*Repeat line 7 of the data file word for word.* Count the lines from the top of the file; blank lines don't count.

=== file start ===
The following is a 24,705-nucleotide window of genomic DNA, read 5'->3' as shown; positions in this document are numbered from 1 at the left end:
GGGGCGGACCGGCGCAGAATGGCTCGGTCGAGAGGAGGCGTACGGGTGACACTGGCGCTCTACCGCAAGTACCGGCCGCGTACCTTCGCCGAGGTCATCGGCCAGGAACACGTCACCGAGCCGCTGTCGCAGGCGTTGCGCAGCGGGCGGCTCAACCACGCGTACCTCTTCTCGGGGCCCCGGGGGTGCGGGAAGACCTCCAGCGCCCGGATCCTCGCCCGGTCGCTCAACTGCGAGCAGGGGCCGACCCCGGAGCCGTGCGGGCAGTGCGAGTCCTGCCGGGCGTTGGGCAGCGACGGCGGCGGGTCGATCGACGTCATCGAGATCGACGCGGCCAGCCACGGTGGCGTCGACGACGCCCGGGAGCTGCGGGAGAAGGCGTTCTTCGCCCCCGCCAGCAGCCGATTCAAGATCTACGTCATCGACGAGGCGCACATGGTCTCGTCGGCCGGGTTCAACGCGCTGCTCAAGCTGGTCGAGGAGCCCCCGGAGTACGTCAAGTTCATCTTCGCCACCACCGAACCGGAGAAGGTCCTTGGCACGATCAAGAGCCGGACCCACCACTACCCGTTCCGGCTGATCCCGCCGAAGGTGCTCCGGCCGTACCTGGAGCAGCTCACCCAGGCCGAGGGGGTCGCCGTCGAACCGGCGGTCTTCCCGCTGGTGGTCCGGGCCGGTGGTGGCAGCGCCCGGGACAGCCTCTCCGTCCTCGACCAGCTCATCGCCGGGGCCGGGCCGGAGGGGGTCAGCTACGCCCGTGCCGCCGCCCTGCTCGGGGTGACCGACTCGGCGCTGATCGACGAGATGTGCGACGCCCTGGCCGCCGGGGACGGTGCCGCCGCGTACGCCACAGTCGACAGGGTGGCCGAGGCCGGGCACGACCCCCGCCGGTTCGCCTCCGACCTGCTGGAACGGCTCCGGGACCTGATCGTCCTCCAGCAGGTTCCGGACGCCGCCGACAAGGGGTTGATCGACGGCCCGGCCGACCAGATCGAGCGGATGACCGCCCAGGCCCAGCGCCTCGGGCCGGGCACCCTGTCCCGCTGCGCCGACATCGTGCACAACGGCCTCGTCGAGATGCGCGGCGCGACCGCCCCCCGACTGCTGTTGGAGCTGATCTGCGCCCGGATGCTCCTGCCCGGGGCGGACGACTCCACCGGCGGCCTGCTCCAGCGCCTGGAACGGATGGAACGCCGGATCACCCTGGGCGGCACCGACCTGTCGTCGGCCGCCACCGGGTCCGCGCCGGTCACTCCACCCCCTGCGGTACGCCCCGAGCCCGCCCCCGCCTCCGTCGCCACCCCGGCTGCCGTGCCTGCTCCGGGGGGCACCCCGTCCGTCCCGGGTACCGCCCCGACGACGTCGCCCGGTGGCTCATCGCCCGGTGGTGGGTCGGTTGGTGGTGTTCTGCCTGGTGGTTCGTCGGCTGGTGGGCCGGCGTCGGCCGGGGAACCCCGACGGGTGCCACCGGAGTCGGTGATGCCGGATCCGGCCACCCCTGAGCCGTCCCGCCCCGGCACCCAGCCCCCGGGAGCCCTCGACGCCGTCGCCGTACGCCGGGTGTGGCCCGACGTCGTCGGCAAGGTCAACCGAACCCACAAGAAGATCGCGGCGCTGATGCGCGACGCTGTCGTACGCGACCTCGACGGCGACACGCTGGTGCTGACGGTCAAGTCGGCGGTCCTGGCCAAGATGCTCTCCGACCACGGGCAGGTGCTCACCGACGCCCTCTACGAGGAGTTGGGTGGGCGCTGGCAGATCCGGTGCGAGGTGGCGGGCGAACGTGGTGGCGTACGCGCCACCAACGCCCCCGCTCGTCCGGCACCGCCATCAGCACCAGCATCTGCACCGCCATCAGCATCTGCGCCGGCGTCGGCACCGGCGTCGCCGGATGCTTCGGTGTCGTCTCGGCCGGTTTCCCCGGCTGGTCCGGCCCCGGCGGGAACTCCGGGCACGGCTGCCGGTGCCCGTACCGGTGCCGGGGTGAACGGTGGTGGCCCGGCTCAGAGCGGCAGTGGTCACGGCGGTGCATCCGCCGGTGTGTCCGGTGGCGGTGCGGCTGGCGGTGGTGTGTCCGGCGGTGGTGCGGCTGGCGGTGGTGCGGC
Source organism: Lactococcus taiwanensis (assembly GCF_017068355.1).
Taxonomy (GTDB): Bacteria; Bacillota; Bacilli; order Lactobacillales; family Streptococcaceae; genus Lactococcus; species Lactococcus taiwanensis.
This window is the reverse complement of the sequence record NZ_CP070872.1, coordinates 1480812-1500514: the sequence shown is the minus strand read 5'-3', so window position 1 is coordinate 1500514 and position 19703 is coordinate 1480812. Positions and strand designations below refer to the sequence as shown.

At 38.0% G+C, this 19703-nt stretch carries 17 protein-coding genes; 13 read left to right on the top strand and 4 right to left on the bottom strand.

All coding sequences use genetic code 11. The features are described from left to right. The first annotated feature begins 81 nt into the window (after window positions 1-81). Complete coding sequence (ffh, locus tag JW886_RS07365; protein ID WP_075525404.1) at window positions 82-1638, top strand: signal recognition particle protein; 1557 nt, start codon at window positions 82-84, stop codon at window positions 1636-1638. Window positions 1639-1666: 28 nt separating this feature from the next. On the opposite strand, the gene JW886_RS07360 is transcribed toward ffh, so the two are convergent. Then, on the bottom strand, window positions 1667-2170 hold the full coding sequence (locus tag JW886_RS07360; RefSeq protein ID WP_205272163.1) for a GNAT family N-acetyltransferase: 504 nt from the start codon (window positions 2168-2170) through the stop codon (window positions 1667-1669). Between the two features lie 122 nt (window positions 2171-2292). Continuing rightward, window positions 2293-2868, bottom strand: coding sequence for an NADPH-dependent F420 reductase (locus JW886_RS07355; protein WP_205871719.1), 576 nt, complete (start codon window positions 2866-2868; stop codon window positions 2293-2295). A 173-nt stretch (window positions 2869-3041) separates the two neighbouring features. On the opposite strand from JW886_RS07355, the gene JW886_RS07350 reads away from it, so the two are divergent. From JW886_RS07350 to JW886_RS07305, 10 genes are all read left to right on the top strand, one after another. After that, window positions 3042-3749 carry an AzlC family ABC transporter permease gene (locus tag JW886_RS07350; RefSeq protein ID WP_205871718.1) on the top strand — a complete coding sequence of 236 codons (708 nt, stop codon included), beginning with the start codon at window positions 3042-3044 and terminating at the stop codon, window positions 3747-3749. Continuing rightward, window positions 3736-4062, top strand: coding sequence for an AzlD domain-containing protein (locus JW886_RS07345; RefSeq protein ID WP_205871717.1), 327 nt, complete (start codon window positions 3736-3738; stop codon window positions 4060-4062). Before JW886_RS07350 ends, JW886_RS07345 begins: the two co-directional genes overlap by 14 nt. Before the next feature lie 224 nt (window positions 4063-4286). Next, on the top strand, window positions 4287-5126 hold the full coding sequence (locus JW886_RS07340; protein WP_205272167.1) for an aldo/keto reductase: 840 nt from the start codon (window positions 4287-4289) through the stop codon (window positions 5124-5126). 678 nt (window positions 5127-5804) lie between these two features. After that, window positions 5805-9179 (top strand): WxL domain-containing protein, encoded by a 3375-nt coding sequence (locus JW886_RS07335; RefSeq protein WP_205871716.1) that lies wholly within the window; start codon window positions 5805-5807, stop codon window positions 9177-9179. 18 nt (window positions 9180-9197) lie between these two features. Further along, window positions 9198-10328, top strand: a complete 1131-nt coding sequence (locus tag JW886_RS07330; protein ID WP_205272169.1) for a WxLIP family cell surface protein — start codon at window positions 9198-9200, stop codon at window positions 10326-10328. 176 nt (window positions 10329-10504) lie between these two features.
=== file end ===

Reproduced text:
All coding sequences use genetic code 11. The features are described from left to right. The first annotated feature begins 81 nt into the window (after window positions 1-81). Complete coding sequence (ffh, locus tag JW886_RS07365; protein ID WP_075525404.1) at window positions 82-1638, top strand: signal recognition particle protein; 1557 nt, start codon at window positions 82-84, stop codon at window positions 1636-1638. Window positions 1639-1666: 28 nt separating this feature from the next. On the opposite strand, the gene JW886_RS07360 is transcribed toward ffh, so the two are convergent. Then, on the bottom strand, window positions 1667-2170 hold the full coding sequence (locus tag JW886_RS07360; RefSeq protein ID WP_205272163.1) for a GNAT family N-acetyltransferase: 504 nt from the start codon (window positions 2168-2170) through the stop codon (window positions 1667-1669). Between the two features lie 122 nt (window positions 2171-2292). Continuing rightward, window positions 2293-2868, bottom strand: coding sequence for an NADPH-dependent F420 reductase (locus JW886_RS07355; protein WP_205871719.1), 576 nt, complete (start codon window positions 2866-2868; stop codon window positions 2293-2295). A 173-nt stretch (window positions 2869-3041) separates the two neighbouring features. On the opposite strand from JW886_RS07355, the gene JW886_RS07350 reads away from it, so the two are divergent. From JW886_RS07350 to JW886_RS07305, 10 genes are all read left to right on the top strand, one after another. After that, window positions 3042-3749 carry an AzlC family ABC transporter permease gene (locus tag JW886_RS07350; RefSeq protein ID WP_205871718.1) on the top strand — a complete coding sequence of 236 codons (708 nt, stop codon included), beginning with the start codon at window positions 3042-3044 and terminating at the stop codon, window positions 3747-3749. Continuing rightward, window positions 3736-4062, top strand: coding sequence for an AzlD domain-containing protein (locus JW886_RS07345; RefSeq protein ID WP_205871717.1), 327 nt, complete (start codon window positions 3736-3738; stop codon window positions 4060-4062). Before JW886_RS07350 ends, JW886_RS07345 begins: the two co-directional genes overlap by 14 nt. Before the next feature lie 224 nt (window positions 4063-4286). Next, on the top strand, window positions 4287-5126 hold the full coding sequence (locus JW886_RS07340; protein WP_205272167.1) for an aldo/keto reductase: 840 nt from the start codon (window positions 4287-4289) through the stop codon (window positions 5124-5126). 678 nt (window positions 5127-5804) lie between these two features. After that, window positions 5805-9179 (top strand): WxL domain-containing protein, encoded by a 3375-nt coding sequence (locus JW886_RS07335; RefSeq protein WP_205871716.1) that lies wholly within the window; start codon window positions 5805-5807, stop codon window positions 9177-9179. 18 nt (window positions 9180-9197) lie between these two features. Further along, window positions 9198-10328, top strand: a complete 1131-nt coding sequence (locus tag JW886_RS07330; protein ID WP_205272169.1) for a WxLIP family cell surface protein — start codon at window positions 9198-9200, stop codon at window positions 10326-10328. 176 nt (window positions 10329-10504) lie between these two features.